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Haruhiko Kuroda doesn’t wear a wizard’s hat when he arrives at Bank of Japan headquarters each morning. Once inside, I do wonder if he dons a cloak, waves a magic wand and concocts mysterious potions.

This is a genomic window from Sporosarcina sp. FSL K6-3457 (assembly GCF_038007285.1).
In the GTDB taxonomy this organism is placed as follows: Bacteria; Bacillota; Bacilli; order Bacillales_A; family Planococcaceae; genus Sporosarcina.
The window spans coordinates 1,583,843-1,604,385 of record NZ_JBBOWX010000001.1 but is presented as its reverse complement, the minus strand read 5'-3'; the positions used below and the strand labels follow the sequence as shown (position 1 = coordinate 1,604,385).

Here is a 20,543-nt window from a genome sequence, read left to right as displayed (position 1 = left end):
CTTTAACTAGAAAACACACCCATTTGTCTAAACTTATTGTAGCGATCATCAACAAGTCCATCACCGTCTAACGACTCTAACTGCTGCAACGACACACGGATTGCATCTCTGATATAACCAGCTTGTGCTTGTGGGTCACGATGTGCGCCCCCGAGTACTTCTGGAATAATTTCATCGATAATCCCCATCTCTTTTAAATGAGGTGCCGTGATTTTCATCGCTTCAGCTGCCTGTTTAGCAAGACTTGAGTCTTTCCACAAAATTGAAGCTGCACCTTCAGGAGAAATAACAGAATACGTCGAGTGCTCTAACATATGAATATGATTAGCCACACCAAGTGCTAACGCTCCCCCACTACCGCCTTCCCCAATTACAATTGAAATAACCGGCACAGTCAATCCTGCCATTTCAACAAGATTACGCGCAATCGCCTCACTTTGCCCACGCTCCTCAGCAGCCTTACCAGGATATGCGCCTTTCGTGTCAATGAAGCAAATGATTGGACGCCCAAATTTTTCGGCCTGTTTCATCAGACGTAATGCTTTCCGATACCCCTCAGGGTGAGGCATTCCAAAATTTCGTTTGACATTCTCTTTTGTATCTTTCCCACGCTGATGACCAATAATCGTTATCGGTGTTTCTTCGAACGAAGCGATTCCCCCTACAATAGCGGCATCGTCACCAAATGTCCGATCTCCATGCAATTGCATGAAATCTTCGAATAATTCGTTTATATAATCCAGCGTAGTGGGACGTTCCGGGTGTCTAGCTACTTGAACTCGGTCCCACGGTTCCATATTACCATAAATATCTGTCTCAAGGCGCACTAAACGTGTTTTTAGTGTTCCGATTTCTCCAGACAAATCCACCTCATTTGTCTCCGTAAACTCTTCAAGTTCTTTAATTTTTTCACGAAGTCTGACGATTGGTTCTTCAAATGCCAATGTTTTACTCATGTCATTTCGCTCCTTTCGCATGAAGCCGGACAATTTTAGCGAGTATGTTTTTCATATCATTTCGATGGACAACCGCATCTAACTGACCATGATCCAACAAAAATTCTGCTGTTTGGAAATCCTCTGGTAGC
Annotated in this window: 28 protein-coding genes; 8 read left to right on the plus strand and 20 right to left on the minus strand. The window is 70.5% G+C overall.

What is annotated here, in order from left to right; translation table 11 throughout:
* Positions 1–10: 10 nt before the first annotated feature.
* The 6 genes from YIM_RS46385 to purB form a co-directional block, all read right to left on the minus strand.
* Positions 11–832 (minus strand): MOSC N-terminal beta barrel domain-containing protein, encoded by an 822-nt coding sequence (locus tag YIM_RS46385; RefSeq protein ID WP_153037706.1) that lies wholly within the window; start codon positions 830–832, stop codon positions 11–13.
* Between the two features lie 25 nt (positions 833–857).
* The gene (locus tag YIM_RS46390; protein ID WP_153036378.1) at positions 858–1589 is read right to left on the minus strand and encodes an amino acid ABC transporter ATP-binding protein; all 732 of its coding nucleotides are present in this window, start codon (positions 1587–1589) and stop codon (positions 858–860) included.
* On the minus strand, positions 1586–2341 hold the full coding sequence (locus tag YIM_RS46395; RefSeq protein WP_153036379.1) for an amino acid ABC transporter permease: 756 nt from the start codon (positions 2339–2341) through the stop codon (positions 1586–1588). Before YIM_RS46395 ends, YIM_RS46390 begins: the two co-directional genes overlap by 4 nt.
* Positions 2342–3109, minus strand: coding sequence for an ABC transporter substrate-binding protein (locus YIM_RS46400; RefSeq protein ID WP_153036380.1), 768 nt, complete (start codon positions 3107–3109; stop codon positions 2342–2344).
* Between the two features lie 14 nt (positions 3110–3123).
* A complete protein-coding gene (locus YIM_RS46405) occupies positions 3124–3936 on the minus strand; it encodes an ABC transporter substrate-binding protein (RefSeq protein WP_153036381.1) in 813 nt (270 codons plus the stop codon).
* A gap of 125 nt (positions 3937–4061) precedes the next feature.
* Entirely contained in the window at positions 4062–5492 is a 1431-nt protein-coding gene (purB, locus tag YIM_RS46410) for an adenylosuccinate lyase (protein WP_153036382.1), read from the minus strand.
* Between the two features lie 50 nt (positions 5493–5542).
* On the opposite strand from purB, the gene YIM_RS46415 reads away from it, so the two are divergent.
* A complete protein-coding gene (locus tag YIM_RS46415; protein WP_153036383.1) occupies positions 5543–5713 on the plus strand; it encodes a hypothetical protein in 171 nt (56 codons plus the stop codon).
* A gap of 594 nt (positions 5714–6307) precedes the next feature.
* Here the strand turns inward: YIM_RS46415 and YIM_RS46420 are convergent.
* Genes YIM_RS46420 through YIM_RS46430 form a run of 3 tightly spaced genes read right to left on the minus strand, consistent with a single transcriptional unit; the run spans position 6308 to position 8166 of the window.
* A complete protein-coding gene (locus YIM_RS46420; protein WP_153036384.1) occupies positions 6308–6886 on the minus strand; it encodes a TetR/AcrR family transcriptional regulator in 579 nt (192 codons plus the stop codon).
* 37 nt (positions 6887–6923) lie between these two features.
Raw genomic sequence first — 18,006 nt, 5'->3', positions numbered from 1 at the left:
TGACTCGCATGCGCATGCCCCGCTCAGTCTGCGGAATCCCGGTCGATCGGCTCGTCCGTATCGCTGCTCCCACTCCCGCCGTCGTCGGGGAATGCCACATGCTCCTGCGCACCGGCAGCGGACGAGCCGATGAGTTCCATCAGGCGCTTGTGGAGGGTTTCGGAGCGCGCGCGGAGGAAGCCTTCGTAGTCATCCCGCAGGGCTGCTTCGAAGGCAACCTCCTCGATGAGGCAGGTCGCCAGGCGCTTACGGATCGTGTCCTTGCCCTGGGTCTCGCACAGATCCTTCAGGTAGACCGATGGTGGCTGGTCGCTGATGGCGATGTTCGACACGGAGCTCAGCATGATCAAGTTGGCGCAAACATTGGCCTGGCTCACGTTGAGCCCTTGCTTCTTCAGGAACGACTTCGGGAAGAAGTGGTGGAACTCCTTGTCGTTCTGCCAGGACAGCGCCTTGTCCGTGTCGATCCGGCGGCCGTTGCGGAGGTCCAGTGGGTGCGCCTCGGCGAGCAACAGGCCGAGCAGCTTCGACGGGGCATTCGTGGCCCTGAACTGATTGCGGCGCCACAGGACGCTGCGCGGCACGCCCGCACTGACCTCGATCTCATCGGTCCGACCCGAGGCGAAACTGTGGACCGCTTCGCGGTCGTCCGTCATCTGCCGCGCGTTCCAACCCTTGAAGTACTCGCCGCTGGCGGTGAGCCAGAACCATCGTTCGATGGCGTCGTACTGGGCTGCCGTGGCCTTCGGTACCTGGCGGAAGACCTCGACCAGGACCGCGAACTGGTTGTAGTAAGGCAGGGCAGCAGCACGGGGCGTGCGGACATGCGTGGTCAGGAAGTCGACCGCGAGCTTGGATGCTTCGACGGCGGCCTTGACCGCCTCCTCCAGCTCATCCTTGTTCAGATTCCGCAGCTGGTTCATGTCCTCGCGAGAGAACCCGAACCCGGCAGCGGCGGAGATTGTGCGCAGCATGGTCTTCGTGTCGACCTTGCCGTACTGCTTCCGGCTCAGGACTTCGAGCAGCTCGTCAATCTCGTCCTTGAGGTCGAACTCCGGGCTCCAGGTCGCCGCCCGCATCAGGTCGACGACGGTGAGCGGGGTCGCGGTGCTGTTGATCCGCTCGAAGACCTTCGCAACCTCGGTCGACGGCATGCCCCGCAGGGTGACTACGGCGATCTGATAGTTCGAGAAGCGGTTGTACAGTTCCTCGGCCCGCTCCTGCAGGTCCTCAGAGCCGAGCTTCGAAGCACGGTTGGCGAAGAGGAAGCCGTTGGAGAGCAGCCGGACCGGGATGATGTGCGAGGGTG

Kuroda has done something truly supernatural in his five months as governor of the central bank. The more yen he conjures up to produce inflation, the more he mesmerizes markets. Investors are more bewitched by Kuroda than they are by the number 1,000,000,000,000,000. The 15 zeros now needed to express Japan’s national debt almost have a dark-arts quality all their own. Yet a week after Japan’s IOUs reached the ¥1 quadrillion ($10.28 trillion) mark, yields have actually declined.

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